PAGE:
If you have made mistakes, even serious ones, there is always another chance for you. What we call failure is not the falling down but the staying down. - Mary Pickford
It’s too bad that LeGarrette Blount is not a fugitive French director guilty of unlawful sexual intercourse with a minor, or granted an Academy Award and millions of dollars. If so, he’d have Hollywood notables such as Martin Scorsese and Woody Allen petitioning for his reinstatement. Whoopi Goldberg would say on national television that he didn’t “punch-punch” Byron Hout.
nstead, LaGarrette Blount is a 22 year old college senior at the University of Oregon whose brief lapse of judgment will most likely cost him millions and a possible NFL career. Needless to say, he’s no Roman Polanski.
It is not my attempt to exonerate Blount. He was wrong for punching Byron Hout. His lack of emotional and physical control was juvenile and embarrassing. But it was forgivable. Blount also apologized publicly following the game at Boise State and personally to both Hout and Boise State coach Chris Petersen.
Fans of college football, critics, journalists and detractors are labeling Blount as a thug, a hoodlum, a ruffian. They point to him as an example of a spoiled student athlete. A blemish on collegiate sports. I disagree. I also find it interesting that no actions were levied on Hout, who clearly goaded Blount after Boise State won the game. Hout also exemplified gross unsportsmanlike conduct. Though Hout only used words, we have no idea what was said.
Blount is guilty of an egregious act. Punching Hout was unsportsmanlike and immature. But Blount is a 22 year old college “kid”. Isn’t college for making mistakes and subsequently learning from them? Isn’t college that four, or five, or six years to complete the maturation process from teenhood to adulthood?
If you’re like me, then you probably double majored in wine and women. You probably made some mistakes that you laugh at now. Maybe you uttered the classic mantra, boys will be boys! Anyone who’s been to enough keggers has probably witnessed a fight or two, or seen a showing of immaturity.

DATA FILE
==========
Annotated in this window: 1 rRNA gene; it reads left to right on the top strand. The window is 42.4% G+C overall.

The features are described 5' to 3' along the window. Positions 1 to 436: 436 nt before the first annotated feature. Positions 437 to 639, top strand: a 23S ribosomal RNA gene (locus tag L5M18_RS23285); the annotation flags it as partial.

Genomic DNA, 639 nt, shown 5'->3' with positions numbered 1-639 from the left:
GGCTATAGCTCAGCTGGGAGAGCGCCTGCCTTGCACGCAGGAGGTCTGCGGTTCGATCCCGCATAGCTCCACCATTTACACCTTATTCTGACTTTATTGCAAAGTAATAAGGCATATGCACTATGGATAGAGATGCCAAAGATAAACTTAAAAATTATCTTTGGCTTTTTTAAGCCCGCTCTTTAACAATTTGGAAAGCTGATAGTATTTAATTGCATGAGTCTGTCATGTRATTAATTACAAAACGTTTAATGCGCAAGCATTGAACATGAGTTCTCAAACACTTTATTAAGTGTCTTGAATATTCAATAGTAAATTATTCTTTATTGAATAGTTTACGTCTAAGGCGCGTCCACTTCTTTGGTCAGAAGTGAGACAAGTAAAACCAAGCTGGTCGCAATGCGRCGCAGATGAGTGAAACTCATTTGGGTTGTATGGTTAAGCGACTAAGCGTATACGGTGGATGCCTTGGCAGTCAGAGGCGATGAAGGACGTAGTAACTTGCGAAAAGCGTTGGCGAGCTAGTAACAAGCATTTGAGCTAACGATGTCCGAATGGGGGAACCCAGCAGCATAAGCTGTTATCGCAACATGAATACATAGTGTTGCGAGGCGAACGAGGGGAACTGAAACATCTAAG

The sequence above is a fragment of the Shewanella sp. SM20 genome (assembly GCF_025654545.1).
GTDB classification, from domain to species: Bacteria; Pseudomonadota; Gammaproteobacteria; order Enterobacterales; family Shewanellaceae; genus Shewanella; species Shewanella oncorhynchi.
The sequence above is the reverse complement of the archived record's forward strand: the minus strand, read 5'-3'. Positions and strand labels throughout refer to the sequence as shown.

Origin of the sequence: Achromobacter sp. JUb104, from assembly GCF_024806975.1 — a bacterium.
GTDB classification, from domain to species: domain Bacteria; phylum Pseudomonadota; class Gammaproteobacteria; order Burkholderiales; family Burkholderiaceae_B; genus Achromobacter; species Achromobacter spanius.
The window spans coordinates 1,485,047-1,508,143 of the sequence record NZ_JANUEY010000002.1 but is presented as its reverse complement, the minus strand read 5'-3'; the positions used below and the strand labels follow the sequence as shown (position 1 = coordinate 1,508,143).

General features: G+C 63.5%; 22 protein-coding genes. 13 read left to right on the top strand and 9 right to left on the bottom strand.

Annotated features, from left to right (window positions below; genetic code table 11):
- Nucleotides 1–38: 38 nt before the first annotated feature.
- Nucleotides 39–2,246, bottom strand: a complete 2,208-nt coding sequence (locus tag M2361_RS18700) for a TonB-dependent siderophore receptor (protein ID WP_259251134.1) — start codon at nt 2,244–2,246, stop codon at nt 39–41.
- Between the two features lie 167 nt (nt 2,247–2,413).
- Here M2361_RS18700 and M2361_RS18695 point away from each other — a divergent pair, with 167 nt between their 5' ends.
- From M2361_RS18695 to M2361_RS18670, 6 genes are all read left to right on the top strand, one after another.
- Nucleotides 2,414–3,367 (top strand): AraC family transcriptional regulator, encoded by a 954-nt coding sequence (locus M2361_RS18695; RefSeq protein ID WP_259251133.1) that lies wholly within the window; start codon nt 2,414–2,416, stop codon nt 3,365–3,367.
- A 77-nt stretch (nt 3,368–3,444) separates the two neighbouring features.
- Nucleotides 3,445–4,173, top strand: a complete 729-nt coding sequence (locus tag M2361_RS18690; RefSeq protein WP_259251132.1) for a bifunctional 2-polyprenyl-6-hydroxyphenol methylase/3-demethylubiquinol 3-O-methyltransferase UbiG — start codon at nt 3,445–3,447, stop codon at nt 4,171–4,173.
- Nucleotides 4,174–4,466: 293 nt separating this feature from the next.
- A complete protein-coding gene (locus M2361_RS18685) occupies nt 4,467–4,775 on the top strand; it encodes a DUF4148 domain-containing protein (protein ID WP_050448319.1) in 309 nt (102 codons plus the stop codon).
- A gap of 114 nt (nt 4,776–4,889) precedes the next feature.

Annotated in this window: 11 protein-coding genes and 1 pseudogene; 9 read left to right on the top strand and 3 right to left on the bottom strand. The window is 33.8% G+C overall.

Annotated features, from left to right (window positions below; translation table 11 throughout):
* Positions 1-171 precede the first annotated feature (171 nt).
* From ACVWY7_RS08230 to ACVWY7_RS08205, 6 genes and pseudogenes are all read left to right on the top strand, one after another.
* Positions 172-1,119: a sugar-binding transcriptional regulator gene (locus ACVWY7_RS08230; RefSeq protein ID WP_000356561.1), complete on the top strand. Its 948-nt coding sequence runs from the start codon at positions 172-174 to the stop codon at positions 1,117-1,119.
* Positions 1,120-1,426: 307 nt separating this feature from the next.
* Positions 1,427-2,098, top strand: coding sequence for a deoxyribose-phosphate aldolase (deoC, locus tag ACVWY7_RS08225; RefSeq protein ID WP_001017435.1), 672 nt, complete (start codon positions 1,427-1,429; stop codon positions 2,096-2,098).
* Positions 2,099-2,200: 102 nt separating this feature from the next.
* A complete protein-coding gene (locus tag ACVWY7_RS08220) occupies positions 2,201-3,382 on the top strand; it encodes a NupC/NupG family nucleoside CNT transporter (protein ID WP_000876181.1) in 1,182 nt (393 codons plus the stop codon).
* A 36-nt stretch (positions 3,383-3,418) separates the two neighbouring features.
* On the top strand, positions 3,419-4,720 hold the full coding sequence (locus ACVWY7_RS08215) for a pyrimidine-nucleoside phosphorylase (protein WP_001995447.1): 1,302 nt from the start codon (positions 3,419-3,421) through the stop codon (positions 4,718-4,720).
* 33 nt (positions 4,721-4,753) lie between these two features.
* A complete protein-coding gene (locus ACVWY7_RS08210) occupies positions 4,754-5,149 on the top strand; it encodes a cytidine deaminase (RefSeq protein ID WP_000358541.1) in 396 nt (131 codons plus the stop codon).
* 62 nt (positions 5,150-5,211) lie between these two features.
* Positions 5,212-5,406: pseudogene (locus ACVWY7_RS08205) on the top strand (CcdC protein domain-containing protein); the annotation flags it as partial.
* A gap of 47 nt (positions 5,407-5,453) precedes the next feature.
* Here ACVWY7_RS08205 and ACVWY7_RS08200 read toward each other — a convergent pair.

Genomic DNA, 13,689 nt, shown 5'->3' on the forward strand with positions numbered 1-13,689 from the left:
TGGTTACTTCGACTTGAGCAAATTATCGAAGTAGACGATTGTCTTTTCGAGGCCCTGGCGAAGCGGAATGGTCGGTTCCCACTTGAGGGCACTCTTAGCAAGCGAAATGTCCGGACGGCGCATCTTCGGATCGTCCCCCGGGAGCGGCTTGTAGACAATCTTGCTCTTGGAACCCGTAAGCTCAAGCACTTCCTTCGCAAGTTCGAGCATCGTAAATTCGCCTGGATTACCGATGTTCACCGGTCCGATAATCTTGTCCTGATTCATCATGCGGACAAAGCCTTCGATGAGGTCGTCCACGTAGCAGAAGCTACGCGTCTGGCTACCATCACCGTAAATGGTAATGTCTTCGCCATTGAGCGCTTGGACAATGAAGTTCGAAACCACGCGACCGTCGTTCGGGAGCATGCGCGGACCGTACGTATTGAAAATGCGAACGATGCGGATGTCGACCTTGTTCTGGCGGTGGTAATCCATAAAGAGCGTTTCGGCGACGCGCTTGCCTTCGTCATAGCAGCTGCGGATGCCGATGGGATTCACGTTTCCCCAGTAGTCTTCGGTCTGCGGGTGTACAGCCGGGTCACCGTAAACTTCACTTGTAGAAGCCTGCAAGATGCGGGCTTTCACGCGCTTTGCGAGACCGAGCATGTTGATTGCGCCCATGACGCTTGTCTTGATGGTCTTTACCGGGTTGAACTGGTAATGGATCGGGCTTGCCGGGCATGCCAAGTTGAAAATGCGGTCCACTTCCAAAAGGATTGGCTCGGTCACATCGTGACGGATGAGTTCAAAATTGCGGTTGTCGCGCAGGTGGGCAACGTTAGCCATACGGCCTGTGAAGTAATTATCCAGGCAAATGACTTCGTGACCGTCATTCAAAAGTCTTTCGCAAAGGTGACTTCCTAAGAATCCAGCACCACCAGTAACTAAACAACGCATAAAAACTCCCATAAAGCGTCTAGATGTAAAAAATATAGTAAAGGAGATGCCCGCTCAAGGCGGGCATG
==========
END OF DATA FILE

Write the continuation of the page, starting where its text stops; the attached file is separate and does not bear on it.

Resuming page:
It seems that Blount’s biggest mistake was not punching Hout, but punching Hout on national television. His mistake had the disadvantage of occurring before the ESPN faithful and then being replayed the following days on every sports show across the United States. Throw in youtube and it’s a mistake the world has access to.
Blount was leveled with a season long suspension following the incident. A punishment I deemed, and still do, extreme. However, there is now a possibility of reinstatement for Blount. Yet, the same fans, critics, journalists and detractors are not only against the reinstatement but now question the U of O and coach Chip Kelly. Why?
First, I applaud the university and Chip for keeping him on scholarship. College is intended for education and it’s applaudable that they would allow Blount to finish his studies.
Second, Oregon and Chip’s credibility should not be questioned. If Blount is re-instated, it’s only after strict stipulations and requirements or met. This is not the pacification of a blue chip player by any means.
Third, Chip is acting with the best intentions. If Blount is re-instated, it would be after the USC game. Blount would only be eligible for four games and a bowl game. Call me naive but I believe Chip when he says, “it’s not a football decision, it’s a human being decision”.
Have we become so skeptical of mankind, of sports, that we cannot fathom a coach truly wanting the best for his player?
LaGarrette Blount is missing out on the time of his life, his senior campaign, and his last collegiate hoo-rah. Blount was a once sure NFL draft pick whose football career is now wading in uncertainty. The University of Oregon and the Pac-10 conference should allow Blount to return. They should give Blount another chance to finish his career with a little class. Give him a chance at showmanship.